When it was all finished, Dennis and Adrian Berryhill touched up the paintwork to make the natural patina flow to the new composite parts to complete the look. A set of Billet Specialities wheels were sourced for the project, and their team applied the unique brushed magnesium coating that perfectly compliments the styling.

After working nearly around the clock on the ’55, in the end, they missed their target of attending the Midwest Drags and came “devastatingly close” to being done in time for Rocky Mountain Race Week. So close, in fact — Alex says about eight extra hours in the bank and they’d have made it — that the car was finished after the event had begun, so the Taylor’s took the car and joined the convoy on the top through the Rockies anyway, despite not being credited with any official participation. In all, they put 750 mountainous highway miles on the car, and a pair of hits on the dragstrip, to break it in right.

The engine, a 509 cubic-inch big-block Chevrolet, sports twin 88mm Precision turbochargers, and is backed by a Turbo 400 from Jake’s Performance and a converter from ProTorque. A carbon-fiber driveshaft was sourced from QA1, transferring the power back to a rearend housing from Rhodes Race Cars that Dennis completed fab work on. The Baer brakes on all four corners performed flawlessly going up and down the mountains.

A Holley Dominator EFI and MSD Pro 600 box control the fuel and ignition; Deatschwerks injectors (with two extra injector driver boxes from Holley) supply the fuel to the intake.

The Taylor’s intend to eventually build a fresh, new engine for the ’55 that’s more capable of reaching their goal of running in the sixes than the present one robbed from Dennis’ Nova.

The big-block has belted out 2,500 horsepower on the dyno, and based on calculations by the Taylor’s, they believe it can reach 3,000 with the right tune-up — that, in combination with an 800-pound lighter car versus the Nova, and mathematically it can go 6.99 or better, they’ve determined.

We’ve never built a car with intention…we’ve had my car and his car, and they’ve been truly street-able cars and the racing was secondary, whereas this is a racecar that’s street-able.

Though their experiences piloting a pseudo-racecar hundreds of miles at a time on the road, the Taylor’s have learned how to make their lives a little easier — so they’ve added or intend to add some creature comforts, including phone charging ports and cell phone mounts, inverters for charging their laptops, pockets for carrying the laptops for tuning the car, cupholders, and other organizationally-minded features.

Unlimited-class cars like this one have a reputation for necessitating significant transformations to go from track to street trim, giving some nay-sayers a louder voice, but the Taylor’s set out to streamline this as much as possible.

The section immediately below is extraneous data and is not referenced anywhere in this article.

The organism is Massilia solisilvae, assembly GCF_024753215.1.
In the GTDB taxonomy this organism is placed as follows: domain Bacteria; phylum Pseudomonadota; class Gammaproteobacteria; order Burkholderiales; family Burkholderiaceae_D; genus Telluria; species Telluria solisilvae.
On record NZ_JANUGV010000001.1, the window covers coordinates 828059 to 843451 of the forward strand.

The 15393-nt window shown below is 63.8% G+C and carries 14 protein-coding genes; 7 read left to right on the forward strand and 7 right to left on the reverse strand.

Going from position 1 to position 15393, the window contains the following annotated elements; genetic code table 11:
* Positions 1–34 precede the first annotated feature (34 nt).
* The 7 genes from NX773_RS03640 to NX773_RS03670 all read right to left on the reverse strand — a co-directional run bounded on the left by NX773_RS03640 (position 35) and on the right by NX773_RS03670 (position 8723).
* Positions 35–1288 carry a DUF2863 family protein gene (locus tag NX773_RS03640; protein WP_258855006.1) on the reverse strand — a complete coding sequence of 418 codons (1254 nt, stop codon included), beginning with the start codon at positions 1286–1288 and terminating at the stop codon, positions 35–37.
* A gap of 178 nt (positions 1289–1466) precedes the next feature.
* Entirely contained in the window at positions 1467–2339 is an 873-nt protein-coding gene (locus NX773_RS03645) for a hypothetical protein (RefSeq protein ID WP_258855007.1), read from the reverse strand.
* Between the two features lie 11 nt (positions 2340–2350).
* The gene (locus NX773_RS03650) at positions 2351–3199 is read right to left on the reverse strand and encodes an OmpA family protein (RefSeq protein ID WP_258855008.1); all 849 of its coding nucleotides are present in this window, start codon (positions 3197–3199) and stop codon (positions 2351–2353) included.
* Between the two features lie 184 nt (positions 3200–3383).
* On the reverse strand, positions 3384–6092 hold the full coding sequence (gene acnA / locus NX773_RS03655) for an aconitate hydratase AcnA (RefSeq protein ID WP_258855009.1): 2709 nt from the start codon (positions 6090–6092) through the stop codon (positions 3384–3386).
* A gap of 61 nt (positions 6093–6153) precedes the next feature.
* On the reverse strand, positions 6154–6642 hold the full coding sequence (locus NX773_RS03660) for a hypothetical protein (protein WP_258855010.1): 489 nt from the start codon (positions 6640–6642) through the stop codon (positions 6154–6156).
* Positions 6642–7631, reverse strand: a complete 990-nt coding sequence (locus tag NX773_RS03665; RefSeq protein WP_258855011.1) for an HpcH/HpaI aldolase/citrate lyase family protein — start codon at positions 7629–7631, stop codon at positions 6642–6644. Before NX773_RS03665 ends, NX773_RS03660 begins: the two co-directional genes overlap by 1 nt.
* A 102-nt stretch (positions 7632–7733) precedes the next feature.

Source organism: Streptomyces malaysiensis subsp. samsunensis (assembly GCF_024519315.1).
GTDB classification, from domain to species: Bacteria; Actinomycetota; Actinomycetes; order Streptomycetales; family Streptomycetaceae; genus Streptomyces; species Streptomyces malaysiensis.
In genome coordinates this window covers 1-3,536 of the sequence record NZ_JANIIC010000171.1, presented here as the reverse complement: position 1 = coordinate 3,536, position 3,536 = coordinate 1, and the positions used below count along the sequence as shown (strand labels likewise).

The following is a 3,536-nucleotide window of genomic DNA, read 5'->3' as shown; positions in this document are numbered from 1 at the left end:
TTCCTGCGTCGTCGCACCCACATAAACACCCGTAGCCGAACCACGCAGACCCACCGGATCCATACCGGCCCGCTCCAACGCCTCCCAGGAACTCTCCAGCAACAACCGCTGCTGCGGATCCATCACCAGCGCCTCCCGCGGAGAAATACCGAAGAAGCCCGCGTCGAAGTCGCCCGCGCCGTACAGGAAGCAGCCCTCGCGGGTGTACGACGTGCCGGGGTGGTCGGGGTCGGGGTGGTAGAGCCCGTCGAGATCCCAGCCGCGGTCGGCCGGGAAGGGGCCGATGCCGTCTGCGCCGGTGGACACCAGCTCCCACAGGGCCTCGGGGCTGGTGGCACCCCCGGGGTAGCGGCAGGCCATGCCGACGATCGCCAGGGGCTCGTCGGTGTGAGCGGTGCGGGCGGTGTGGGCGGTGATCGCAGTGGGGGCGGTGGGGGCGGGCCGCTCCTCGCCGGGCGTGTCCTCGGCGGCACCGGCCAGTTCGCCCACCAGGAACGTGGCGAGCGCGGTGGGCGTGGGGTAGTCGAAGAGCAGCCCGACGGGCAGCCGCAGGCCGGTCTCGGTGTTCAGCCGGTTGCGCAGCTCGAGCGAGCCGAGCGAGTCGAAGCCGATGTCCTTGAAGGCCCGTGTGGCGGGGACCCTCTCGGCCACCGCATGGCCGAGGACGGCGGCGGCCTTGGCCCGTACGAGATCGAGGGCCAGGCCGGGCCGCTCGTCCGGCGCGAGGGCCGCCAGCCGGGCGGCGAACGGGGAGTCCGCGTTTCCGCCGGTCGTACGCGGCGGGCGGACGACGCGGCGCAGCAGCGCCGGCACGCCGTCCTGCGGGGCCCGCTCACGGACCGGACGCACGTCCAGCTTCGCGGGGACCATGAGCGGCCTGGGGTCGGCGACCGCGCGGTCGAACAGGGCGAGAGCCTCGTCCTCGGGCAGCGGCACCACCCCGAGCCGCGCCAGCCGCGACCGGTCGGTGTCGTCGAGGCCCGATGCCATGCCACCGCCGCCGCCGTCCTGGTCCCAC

“As of right now, we don’t know if we’ll have to take wheelie bars on and off…we’re going to try to modify the trailer to work with them and hopefully we can leave them on. But the main thing is we swap our race tune, and swap the fuel systems, which just consists of two Waterman valves that are flipped in opposite directions (they’ll use pump gas and methanol); we also add on the belt for the mechanical fuel pump and the belt for the vacuum pump. And we’ll change the tires for the street. For Rocky Mountain Race Week, dad and I were just beat-dead tired and dad said, ‘I absolutely do not want to change tires on this thing,’ so we took the street tires in the trailer in case it rained, but we did drive on slicks the entire time. I’ve never had a slick-tire car, but they did super well on the road.”

The ’55 will serve as Alex’s entry for at least the rest of this season and 2022, but she says there’s another car she eventually wants to build for the drag-and-drive races. “I’d like to take this ‘55 to some other events down the road, where I could truly compete and race. I would love to hone my skills, because I don’t get to do that as much as I’d like. to This car is just purpose-built enough that I feel confident in taking it to something like that.”

“I’m so proud of this car,” she says of the ’55 in closing. “Every time I pass by it I just think, ‘dangit that car looks good,’ ‘oh my gosh that car looks good.’ I absolutely love it even more than I anticipated. I’m just happy with how it all turned out and out it to its use and make some fast passes.

About the author

Andrew Wolf

Andrew has been involved in motorsports from a very young age. Over the years, he has photographed several major auto racing events, sports, news journalism, portraiture, and everything in between. After working with the Power Automedia staff for some time on a freelance basis, Andrew joined the team in 2010.